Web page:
Identifying Your Ideal Air Pollution Control Technology, Scenario 3

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Courtesy of Catalytic Products International (CPI)

In our recent blog, 'What's the Best Air Pollution Control Technology for My Process?',  we examined the many factors that can impact a facility's choice of air pollution control equipment. When they are considering their air pollution control needs, it is important for the plant's engineering staff to discuss the application data with potential suppliers. This data will provide crucial details about the process operation, including as uptime, maximum VOC loading, and maximum air flow. With this data, the supplier will be able to predict energy usage, permitted emission rates, and other process operation data that may be critical to equipment design, and with this knowledge, they will be able to recommend options that meet the requirements for Best Available Control Technology (BACT) or Maximum Available Control Technology (MACT), ensuring that the facility's engineering staff will be able to meet or exceed their environmental goals or outcomes.  

To provide more understanding of how we help our customers determine their BACT or MACT, we're looking at a few example scenarios here on the CPI blog. 

Scenario 3: Catalytic Oxidizer

Your process has an airflow in the range of 500 to over 35,000 Standard Cubic Feet per Minute (SCFM) at ambient to very high process temperature (<600°F) and low to medium volatile organic compound (VOC) loadings, with a typical maximum of ~20% LEL (lower explosive limit). In this case, you may want to consider catalytic oxidation as your preferred technology.  

Catalytic treatment of VOCs and other air pollutants works by reacting with the harmful air pollutants over a specially designed catalyst where VOCs are converted to CO2 and water vapor (H2O) at lower temperatures than thermal oxidation. These harmless byproducts, along with some extra heat from the destruction of the VOCs, are passed through a heat exchanger, where the gas stream's energy is transferred to the incoming exhaust. The heat exchange effectiveness can be as high as 75%.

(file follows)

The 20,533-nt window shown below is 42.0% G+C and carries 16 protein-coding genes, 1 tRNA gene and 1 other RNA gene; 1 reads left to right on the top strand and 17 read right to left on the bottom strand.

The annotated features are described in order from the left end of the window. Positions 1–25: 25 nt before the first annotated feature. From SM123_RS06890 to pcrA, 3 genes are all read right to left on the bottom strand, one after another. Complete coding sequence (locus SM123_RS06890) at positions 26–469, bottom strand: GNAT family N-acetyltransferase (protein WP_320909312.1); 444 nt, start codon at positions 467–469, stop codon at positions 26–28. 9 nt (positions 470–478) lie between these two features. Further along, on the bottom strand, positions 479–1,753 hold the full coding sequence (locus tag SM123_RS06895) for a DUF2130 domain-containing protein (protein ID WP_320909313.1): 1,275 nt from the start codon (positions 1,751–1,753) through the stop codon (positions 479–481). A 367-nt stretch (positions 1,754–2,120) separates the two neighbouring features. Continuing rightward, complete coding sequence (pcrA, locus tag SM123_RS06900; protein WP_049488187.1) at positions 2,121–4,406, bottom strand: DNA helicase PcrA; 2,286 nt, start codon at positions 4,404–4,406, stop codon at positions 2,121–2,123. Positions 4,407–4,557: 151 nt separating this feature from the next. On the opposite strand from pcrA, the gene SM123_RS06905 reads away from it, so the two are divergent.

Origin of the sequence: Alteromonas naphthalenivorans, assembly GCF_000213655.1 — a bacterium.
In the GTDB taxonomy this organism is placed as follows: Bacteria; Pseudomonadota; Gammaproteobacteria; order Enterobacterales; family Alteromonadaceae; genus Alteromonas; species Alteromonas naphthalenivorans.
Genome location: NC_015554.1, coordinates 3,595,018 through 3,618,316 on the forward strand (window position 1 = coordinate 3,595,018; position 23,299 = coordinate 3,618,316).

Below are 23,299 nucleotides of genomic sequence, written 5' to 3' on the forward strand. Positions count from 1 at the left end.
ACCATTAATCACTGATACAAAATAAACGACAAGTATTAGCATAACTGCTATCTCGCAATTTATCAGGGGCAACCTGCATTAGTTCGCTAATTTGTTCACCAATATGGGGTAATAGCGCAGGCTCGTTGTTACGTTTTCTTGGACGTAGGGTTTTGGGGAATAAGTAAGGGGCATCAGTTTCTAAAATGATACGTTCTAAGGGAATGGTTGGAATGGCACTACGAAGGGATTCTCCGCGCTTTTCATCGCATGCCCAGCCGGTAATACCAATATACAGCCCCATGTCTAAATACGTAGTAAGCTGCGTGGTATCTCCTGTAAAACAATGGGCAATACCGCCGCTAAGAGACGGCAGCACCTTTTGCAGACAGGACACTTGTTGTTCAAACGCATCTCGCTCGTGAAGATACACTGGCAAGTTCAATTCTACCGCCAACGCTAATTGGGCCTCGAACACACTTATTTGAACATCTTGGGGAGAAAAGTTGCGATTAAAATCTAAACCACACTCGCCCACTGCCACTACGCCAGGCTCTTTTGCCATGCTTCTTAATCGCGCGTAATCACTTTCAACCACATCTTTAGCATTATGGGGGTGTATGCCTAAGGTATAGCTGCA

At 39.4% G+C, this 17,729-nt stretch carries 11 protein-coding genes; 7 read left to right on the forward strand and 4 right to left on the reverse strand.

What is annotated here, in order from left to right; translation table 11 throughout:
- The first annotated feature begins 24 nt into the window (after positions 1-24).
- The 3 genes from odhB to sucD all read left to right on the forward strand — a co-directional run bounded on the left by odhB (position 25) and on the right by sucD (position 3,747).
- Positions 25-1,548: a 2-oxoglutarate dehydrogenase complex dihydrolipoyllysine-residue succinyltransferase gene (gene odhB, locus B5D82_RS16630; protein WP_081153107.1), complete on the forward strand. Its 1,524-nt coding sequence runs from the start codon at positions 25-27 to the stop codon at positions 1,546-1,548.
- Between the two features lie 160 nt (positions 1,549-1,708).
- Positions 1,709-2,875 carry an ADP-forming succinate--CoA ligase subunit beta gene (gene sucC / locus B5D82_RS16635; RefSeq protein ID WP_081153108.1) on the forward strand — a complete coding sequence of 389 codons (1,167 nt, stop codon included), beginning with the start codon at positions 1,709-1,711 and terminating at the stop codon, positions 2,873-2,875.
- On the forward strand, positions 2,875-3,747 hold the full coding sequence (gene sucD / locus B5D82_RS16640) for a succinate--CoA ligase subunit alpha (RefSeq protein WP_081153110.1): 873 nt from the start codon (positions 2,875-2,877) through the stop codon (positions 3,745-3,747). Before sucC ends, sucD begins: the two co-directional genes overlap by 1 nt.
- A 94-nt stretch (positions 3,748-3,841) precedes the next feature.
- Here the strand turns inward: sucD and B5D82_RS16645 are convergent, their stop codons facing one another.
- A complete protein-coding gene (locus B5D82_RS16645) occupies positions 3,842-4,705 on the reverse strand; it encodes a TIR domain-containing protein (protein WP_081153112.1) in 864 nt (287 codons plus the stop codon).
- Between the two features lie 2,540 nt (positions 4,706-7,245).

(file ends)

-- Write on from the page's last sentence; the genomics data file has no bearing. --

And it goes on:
Catalytic Oxidation systems represent cost-effective air pollution control alternatives when compared to thermal oxidation, due to their lower operating temperatures (400°F - 750°F). The lower operation temperatures and the ability to utilize a primary heat exchanger can reduce operating costs, save on fuel, and extend equipment life.  

Advantages of this system include: 

  • Internal construction is primarily stainless steel, which means it can handle mildly corrosive exhaust streams.
  • Cleanable without extensive maintenance.
  • Relatively smaller footprint and weights less when compared to other control technologies.
  • No moving parts.
  • Used accross many aplications and for many different pollutants, including:
    • HAPs
    • VOCs
    • NH3
    • NOx and CO abatement

There are a few drawbacks to these systems:

  • Inability to handle processes which include
    • Silicones
    • Sulfurs
    • Heavy metals
    • Particulates
  • Primarily thermal efficiency less than 75%
  • The need for annual catalyst testing

In addition to the oxidizer, auxiliary heating systems such as secondary air to air recovery, air to water recovery, air to oil recovery, or a closed loop direct recirculation process can be used to further reduce operation costs.

Thank you for your interest in our blog series, 'Identifying Your Ideal Air Pollution Control Technology.' Below are links to all the blogs in this series: 

What's the Best Air Pollution Control Technology for My Process?

Scenario 1: Thermal Oxidizer

Scenario 2: Regenerative Thermal Oxidizer

At Catalytic Products International, we work to make sure that our customers are educated about the best solutions to their air pollution control needs and that they have the knowledge to continue to meet these needs as they grow and change. For more examples of how our expertise helps our clients find success, please read our Customer Testimonials.

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